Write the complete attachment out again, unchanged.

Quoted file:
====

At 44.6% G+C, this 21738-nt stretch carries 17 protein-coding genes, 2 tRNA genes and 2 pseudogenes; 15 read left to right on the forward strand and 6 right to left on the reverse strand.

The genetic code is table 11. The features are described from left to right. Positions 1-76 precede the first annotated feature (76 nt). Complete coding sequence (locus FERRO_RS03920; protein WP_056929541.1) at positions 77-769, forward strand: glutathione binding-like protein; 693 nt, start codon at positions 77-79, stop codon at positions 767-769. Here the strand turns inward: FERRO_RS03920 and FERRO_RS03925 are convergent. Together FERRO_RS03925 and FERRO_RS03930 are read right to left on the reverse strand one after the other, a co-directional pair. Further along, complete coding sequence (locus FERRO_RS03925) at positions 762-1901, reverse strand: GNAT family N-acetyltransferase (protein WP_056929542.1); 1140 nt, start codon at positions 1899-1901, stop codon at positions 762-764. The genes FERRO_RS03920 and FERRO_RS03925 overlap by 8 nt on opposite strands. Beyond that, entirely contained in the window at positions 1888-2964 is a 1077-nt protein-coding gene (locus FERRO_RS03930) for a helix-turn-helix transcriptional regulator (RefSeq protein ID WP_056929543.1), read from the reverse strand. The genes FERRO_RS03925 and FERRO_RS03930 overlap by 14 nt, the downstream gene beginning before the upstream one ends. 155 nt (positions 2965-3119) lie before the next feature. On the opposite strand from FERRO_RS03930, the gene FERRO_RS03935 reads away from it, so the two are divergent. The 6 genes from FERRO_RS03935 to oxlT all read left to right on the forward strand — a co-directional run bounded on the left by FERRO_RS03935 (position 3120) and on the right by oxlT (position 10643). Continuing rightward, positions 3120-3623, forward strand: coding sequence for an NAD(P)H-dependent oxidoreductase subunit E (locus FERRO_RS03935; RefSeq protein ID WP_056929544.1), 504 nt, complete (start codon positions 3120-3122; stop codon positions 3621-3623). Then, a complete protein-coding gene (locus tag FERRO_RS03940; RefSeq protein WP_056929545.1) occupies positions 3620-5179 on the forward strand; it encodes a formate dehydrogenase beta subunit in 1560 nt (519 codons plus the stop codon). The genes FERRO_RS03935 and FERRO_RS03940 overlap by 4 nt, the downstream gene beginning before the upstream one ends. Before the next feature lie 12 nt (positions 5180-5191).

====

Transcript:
At 44.6% G+C, this 21738-nt stretch carries 17 protein-coding genes, 2 tRNA genes and 2 pseudogenes; 15 read left to right on the forward strand and 6 right to left on the reverse strand.

The genetic code is table 11. The features are described from left to right. Positions 1-76 precede the first annotated feature (76 nt). Complete coding sequence (locus FERRO_RS03920; protein WP_056929541.1) at positions 77-769, forward strand: glutathione binding-like protein; 693 nt, start codon at positions 77-79, stop codon at positions 767-769. Here the strand turns inward: FERRO_RS03920 and FERRO_RS03925 are convergent. Together FERRO_RS03925 and FERRO_RS03930 are read right to left on the reverse strand one after the other, a co-directional pair. Further along, complete coding sequence (locus FERRO_RS03925) at positions 762-1901, reverse strand: GNAT family N-acetyltransferase (protein WP_056929542.1); 1140 nt, start codon at positions 1899-1901, stop codon at positions 762-764. The genes FERRO_RS03920 and FERRO_RS03925 overlap by 8 nt on opposite strands. Beyond that, entirely contained in the window at positions 1888-2964 is a 1077-nt protein-coding gene (locus FERRO_RS03930) for a helix-turn-helix transcriptional regulator (RefSeq protein ID WP_056929543.1), read from the reverse strand. The genes FERRO_RS03925 and FERRO_RS03930 overlap by 14 nt, the downstream gene beginning before the upstream one ends. 155 nt (positions 2965-3119) lie before the next feature. On the opposite strand from FERRO_RS03930, the gene FERRO_RS03935 reads away from it, so the two are divergent. The 6 genes from FERRO_RS03935 to oxlT all read left to right on the forward strand — a co-directional run bounded on the left by FERRO_RS03935 (position 3120) and on the right by oxlT (position 10643). Continuing rightward, positions 3120-3623, forward strand: coding sequence for an NAD(P)H-dependent oxidoreductase subunit E (locus FERRO_RS03935; RefSeq protein ID WP_056929544.1), 504 nt, complete (start codon positions 3120-3122; stop codon positions 3621-3623). Then, a complete protein-coding gene (locus tag FERRO_RS03940; RefSeq protein WP_056929545.1) occupies positions 3620-5179 on the forward strand; it encodes a formate dehydrogenase beta subunit in 1560 nt (519 codons plus the stop codon). The genes FERRO_RS03935 and FERRO_RS03940 overlap by 4 nt, the downstream gene beginning before the upstream one ends. Before the next feature lie 12 nt (positions 5180-5191).